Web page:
Warning, I have a little politics in this post.
It’s politics season in the US. For me, the presidential race is the ultimate reality TV show. I can’t look away, even when I’m horrified.
Republicans (self-described as conservatives) discuss religious discrimination and walls as a way to keep us safe from terrorism.
Democrats (self-described as liberals) want to have income equality as a way to help the poor (or even people earning a middle income wage) participate better in our consumer-driven economy.
Let me go a little meta about the positions.
I suspect these positions arise from a principle of risk management. We do want to manage our risks. I live in a town where we have municipal water, trash pickup, firefighters and a police force to protect us from dirty/dangerous water, trash-born illnesses, fires burning our houses and neighborhoods, and from criminals. We take these protections as a society so we don’t have to manage the risks ourselves.
You and I manage risks in our personal lives all the time. We manage our money to manage the risk of not being able to pay our bills or save for retirement. We choose food and exercise to manage the risk of illness and longevity. I make other decisions, such as using a rollator outside of the house to prevent the risk of falling from my vertigo. We decide and act, often based on risk.
I have a suspicion about risk management and protection. We believe we need protection when:
- We cannot manage the risks individually.
- We don’t trust other people to manage the risks with us.
- We want assurance from people with more power.
We see risks as a “bogeyman,” or a phrase I’ve been using: the big hairy monster. The big hairy monster exposes our vulnerabilities.
Some managers want assurances that agile will cure their ills, or that teams can “guarantee” schedules. The managers want protection from ambiguity. I find this surprising because we pay managers to manage the ambiguity that arises in organizations. If managers can’t manage the ambiguity, who can?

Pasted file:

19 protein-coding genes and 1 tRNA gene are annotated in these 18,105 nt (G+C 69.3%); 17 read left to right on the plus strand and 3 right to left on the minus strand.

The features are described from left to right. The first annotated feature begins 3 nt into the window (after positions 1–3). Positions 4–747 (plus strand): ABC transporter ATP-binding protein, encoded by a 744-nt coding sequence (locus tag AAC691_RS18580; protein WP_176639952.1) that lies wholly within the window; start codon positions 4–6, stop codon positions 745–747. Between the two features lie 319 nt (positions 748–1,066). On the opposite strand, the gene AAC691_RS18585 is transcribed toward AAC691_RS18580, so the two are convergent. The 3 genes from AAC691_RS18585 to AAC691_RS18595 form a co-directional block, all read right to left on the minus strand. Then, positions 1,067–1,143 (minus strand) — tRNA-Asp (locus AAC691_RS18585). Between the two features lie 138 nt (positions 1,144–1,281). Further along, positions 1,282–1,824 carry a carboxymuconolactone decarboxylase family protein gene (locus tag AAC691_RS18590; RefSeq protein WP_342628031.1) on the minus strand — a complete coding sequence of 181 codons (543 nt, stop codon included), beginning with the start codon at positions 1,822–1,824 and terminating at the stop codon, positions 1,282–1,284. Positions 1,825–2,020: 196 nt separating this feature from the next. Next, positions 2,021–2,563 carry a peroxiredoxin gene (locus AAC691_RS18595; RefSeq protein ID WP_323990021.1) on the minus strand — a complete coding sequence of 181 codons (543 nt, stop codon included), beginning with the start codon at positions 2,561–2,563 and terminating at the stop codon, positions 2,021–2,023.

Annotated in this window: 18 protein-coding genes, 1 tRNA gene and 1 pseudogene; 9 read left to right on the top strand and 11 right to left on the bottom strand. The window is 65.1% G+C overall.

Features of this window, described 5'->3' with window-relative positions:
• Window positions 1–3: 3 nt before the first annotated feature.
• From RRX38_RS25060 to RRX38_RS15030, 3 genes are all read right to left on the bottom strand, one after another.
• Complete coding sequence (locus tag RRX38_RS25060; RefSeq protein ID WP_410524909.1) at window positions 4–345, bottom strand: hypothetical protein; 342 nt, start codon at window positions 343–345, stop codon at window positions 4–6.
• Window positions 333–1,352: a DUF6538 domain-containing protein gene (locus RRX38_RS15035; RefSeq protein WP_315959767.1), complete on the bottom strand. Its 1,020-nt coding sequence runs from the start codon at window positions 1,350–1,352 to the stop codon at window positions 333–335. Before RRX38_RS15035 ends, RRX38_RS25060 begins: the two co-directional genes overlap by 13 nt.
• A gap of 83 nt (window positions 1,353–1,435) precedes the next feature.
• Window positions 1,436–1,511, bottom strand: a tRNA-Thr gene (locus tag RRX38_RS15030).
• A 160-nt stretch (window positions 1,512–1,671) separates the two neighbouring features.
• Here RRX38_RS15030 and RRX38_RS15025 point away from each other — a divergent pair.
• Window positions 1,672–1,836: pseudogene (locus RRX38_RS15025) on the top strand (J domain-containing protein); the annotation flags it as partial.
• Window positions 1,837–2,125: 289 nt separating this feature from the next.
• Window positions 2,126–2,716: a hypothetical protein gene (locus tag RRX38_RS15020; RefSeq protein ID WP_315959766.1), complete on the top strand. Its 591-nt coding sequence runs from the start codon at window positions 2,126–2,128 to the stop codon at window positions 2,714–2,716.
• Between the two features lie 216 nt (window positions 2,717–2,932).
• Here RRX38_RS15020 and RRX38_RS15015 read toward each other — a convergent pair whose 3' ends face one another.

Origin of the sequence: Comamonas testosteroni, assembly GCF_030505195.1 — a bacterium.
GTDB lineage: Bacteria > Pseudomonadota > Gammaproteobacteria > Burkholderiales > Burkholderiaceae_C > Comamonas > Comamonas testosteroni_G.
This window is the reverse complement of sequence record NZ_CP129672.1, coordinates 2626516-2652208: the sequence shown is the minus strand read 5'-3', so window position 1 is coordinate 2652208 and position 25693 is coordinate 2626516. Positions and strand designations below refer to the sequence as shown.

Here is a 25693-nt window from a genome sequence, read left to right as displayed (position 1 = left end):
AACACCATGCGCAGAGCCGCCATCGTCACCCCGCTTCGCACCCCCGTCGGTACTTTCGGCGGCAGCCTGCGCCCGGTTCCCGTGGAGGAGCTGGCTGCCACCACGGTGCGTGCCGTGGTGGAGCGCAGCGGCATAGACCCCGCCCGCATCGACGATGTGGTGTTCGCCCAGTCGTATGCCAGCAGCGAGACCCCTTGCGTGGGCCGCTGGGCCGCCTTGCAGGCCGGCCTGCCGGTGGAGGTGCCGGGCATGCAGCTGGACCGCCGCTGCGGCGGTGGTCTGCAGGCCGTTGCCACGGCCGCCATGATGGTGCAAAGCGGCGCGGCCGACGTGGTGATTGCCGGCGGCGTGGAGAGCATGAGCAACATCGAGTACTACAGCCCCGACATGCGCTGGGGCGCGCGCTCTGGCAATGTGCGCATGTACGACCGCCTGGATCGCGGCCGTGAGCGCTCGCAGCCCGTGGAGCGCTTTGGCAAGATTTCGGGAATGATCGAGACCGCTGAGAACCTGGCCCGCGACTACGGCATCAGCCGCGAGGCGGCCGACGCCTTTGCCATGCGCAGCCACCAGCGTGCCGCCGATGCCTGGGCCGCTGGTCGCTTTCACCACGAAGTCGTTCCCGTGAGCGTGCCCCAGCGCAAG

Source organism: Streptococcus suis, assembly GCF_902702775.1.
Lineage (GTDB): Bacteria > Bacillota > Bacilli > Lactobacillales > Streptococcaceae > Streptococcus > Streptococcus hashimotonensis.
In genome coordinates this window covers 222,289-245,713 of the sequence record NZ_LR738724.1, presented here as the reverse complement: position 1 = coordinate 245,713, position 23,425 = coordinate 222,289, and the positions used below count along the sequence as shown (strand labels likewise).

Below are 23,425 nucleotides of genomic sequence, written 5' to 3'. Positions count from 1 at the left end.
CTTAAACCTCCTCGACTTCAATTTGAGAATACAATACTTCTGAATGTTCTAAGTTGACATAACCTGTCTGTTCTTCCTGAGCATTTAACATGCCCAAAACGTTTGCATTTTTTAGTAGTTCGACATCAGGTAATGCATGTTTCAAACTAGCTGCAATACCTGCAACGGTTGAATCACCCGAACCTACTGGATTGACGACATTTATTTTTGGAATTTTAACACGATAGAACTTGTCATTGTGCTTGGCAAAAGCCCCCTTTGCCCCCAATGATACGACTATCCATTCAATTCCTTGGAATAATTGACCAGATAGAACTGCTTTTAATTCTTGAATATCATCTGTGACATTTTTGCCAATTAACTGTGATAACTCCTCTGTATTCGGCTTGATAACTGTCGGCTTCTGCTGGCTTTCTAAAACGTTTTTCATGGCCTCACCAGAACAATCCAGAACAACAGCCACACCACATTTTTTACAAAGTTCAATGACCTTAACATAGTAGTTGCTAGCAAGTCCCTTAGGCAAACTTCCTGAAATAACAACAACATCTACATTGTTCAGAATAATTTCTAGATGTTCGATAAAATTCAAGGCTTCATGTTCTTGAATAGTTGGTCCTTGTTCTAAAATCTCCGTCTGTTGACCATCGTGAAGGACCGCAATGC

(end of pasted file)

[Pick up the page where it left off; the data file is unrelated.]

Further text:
When I explore ambiguity, I discover subtleties, things that might not occur to me if I take the problem at face value. The subtleties are where serendipity and potential alternative solutions lie. I can create novel ideas when I manage the ambiguity. If I simplify the ambiguity, I might not see alternatives.
For me, that is the surprise of this election season. The politicians think we can’t manage ambiguity. I see little evidence they can, either. When people simplify the problems, they reduce ambiguity. Of course, they also reduce the implications of solutions. (Yes, I realize the media like sound bites, which does not add to reasonable discourse.)
I admit, I like some protections. I like the municipal protections I have now. I even like some of the federal protections. I bet you and I disagree on all the protections the federal government provides us. That’s why we have a democracy and we discuss and vote. It’s okay.
When is the risk of protection is worse than the risk of not protection?
I can’t protect my children from heartache. Neither can I protect them from loss. As they learn to react to losses of all varieties, they build their resilience. I can support them to build their resilience.
I can’t protect my clients from their mistaken beliefs. I can explain, show, interact with them in a way that helps them see alternatives, to build their resilience.
I don’t want my government to protect me from the bogeymen. I want a reasonable discourse about ways to manage risk. I prefer a system of resilience than a system of protection. That’s me and might not fit for you. I don’t think I’ll get that discussion this election season.
Dear adaptable leaders, that is the question this week: How much protection do you want?